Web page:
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"We still have known thee for a holy man" - Friar Lawrence in Romeo and Juliet

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Introduction

"We still have known thee for a holy man" Friar Lawrence Coursework Assignment In this play, Friar Lawrence is shown to be a wise and sympathetic man in a number of ways. One good aspect of his character is the fact that he is sympathetic and looks out for Romeo, caring for him almost as a son. When Romeo comes to Friar Lawrence, with his tales of his new found love for Juliet, the Friar instantly has sympathy with him and tries to understand Romeo's predicament. "But come young waverer, come go with me" It is clear that Romeo values Friar Lawrence's opinion, this shows how Friar Lawrence must have some positive qualities as he would not have gone to him if he did not value and respect the Friar's opinion. Thus Romeo has clearly decided that the Friar has a valuable opinion, that he respects and cherishes. The Friar is clearly sympathetic to Romeo and is capable of understanding that although he has only just changed his mind about who he loves it is still possible that he is truly in love with Juliet. ...read more.

Middle

Thus it must be asked of Friar Lawrence how he managed to overlook such glaring deficiencies in the foundations in which the marriage is grounded. The Friar is again taking an idealistic, if not foolhardy view of the way in which things are likely to end. Maybe it is possible that he is prepared to take the risk for personal gain, in ending the feud. Friar Lawrence even warns Romeo that the marriage shouldn't be rushed but is still prepared to contradict himself by rushing the marriage through. Friar Lawrence is again demonstrating a lack of the clinical judgement that he needs to demonstrate if events are not to proceed in the way that they do in the play. Friar Lawrence's opening soliloquy is used to demonstrate his expansive knowledge of the natural world around him, using horticulture as a metaphor for the rest of the world. "For nought so vile on the earth doth live, But to the earth some special good doth give" This is again showing his wide expertise in all that is in the world and shows us that Friar Lawrence's knowledge in human nature and herbs is second to none. ...read more.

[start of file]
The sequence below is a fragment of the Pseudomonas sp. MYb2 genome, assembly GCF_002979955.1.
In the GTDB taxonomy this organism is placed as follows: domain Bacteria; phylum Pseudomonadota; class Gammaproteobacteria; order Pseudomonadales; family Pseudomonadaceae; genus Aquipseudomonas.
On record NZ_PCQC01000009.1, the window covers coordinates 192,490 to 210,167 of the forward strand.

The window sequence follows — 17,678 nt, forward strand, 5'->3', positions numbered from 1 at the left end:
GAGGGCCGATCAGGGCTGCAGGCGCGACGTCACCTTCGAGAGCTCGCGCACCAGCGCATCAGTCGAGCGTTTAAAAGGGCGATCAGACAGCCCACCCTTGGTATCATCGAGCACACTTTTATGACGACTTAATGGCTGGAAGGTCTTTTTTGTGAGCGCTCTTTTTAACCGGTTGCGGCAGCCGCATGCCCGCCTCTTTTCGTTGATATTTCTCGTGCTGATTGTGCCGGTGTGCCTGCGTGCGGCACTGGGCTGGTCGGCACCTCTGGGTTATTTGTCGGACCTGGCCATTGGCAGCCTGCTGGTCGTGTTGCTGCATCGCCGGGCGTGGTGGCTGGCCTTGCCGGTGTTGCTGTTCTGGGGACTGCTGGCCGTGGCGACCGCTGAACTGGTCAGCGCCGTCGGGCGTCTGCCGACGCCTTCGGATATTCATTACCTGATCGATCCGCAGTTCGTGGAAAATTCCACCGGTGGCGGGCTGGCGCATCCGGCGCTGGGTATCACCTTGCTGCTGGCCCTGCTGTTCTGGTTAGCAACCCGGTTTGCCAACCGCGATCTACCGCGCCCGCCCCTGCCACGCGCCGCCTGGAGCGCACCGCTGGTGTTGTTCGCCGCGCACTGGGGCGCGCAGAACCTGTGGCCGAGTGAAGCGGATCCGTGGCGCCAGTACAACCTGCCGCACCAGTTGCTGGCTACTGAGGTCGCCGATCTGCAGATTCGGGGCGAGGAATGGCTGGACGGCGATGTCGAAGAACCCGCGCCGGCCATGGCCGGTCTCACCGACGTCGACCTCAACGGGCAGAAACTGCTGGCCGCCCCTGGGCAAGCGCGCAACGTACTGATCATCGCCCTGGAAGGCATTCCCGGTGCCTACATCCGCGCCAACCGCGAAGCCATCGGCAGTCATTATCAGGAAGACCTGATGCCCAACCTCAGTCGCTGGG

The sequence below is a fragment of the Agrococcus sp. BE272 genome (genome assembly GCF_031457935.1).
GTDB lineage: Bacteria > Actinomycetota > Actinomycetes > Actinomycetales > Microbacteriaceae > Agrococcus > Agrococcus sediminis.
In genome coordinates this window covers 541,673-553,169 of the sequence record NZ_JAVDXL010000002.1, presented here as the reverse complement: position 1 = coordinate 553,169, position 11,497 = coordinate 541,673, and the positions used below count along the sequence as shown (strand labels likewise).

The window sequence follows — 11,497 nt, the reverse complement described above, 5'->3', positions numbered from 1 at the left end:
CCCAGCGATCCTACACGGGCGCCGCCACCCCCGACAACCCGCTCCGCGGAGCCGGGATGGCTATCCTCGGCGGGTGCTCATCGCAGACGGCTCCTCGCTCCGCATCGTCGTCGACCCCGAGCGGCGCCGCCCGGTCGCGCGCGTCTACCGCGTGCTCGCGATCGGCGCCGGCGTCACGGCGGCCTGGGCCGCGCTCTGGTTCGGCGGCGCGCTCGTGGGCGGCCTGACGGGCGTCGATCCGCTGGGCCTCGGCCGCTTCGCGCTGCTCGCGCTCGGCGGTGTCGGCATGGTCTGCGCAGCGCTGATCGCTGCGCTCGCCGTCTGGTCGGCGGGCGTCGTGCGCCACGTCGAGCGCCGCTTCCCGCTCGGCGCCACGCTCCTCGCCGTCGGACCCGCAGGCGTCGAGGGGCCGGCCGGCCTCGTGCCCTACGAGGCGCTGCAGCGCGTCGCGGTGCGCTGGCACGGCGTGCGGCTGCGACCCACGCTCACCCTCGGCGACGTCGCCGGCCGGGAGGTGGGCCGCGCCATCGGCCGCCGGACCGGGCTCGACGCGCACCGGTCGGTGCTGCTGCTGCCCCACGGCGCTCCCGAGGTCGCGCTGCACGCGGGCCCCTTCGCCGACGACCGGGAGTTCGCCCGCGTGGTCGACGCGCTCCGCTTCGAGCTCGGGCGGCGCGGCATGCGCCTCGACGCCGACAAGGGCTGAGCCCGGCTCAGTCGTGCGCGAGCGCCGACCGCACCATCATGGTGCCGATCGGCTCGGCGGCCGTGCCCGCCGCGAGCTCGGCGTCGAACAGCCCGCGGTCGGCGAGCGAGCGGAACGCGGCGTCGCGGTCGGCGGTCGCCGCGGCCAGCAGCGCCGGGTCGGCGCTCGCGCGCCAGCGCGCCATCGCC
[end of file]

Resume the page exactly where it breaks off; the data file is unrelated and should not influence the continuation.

Conclusion

All in all, I think that Friar Lawrence is a wise and sympathetic priest who has his heart in the right place, though his character has some serious flaws. He is a good man who was na�ve in his judgement that the good side in human nature would allow the marriage to be carried through sagely, even though he made comments about the bad points of human nature that came back to haunt him later on. His lack of careful judgement when he gave Juliet the sleeping potion showed that he hadn't really fully considered the consequences of his actions before he decided to give Juliet the potion. Friar Lawrence also made the error of not telling Friar John of the extreme importance of his mission, if Friar John had known the full consequences of his task then he may have been able to pass on the correct information to Romeo in time to prevent his tragic suicide. Perhaps the best commendation of the Friar's character is the Prince of Verona's judgement at the end of the play, "We still have known thee for a holy man" and although this is perhaps symbolic of the high social esteem in which clergy were held in the middle ages, it is more likely a judgement of a wise and sympathetic priest. ...read more.

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